Spatially offset Raman spectroscopy is a common approach to testing substances held in containers or behind non-transparent layers, while Stimulated Raman Spectroscopy enables the imaging of cells and living tissues at faster speeds, with greater resolution and higher sensitivity than other conventional methods.
Spatially Offset Raman Spectroscopy (SORS)
SORS can be used for a wide range of applications, like the determination of raw materials in pharmaceuticals, detection of explosives in airport screening checkpoints, the detection of narcotics at points of entry and hazardous material detection in remote locations.
Standard, or "spontaneous", Raman spectroscopy is restricted to analyzing surfaces of materials, or samples behind transparent containers or coatings. When it comes to hazardous materials like high-potency pharmaceutical raw materials, SORS allows screeners to avoid the opening containers that can result in dangerous exposure.
SORS is able to analyze through several millimeters of ‘barrier’ material, enabling precise chemical testing beyond a layer of paper, plastic, fabric or skin. Specific knowledge about the composition of a container or barrier is not necessary to perform SORS, and the technique does not require direct contact.
SORS uses more than one spectroscopy measurement to test a sample. A “standard” Raman measurement, involving a laser and collection of resultant spectra, results in a signal that is generally dominated by the surface of the material. A spatially-offset measurement, involving the separation of the laser excitation and spectra collection, produces a signal that is more representative of the target material in a container or behind a thin barrier. A calculation involving two spectroscopy measurements is used to generate the desired result.
Stimulated Raman Spectroscopy (SRS)
The scientific phenomenon behind SRS was first identified in the early 1960s; however, it has only recently been identified as the key to an alternative Raman-imaging technique.
The investigation of a cell, or tissue, in its natural environment still presents considerable challenges for researchers. Raman spectroscopy methods offer some possibilities for the visualization of living tissues without the use of labels, as they produce imaging contrasts rooted in different chemical compositions. Importantly, water has a weak Raman scattering cross-section, meaning molecules and cells can be imaged in aqueous environments. SRS tactics have been found to overcome the low signals associated with standard Raman imaging, and therefore SRS methods offer much stronger real-time imaging of living cells and tissues.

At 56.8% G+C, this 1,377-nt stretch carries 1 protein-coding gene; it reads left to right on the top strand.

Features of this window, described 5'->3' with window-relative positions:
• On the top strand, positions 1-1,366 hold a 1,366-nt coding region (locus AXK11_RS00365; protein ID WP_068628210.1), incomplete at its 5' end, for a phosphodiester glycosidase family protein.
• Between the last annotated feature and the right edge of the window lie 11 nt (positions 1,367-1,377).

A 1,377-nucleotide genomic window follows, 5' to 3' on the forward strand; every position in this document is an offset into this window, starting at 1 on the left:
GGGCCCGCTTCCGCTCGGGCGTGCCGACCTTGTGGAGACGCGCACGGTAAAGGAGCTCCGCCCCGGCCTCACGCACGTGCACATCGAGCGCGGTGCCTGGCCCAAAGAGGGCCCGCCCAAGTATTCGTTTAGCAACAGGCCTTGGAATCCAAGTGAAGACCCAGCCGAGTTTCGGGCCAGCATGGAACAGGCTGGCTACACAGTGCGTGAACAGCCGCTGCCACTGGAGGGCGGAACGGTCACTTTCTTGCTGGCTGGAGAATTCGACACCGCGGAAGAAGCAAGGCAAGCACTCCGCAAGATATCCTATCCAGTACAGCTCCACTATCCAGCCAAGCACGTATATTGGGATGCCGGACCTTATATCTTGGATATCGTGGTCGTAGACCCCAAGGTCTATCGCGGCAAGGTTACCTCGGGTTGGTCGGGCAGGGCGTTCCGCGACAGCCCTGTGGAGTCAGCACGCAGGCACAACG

SRS is based on the paired-alignment of two incident laser beams, called the pump and Stokes beams. By adjusting the frequency difference of these beams to fit a particular molecular vibration, it causes a stimulated excitation of the target. This sequence triggers a loss of intensity in the pump beam and a gain in the Stokes beam. By modulating one of the beams, normally the Stokes beam, the shift in pump beam can be assessed, delivering a contrast that can be used to produce an image or establish the spectral fingerprint of the sample.
SRS is commonly used to analyze the composition of a material, as well as perform ultrafast microscopy and imaging. Through the identification of various SRS signals associated with particular materials in a sample, the chemical composition of a sample can be determined. Three-dimensional imaging via SRS involves the laser scanning of a sample in a raster pattern while the focus depth is adjusted. Splitting up the frequency of the two lasers by the vibrational frequency of a molecular transition in the sample causes only a single, particular vibrational level in the sample, which is used to create an image.
Ultrafast microscopy enabled by SRS is much more rapid than what is possible with traditional microscopy techniques, as it avoids time-consuming frequencies scanning.
Sources and Further Reading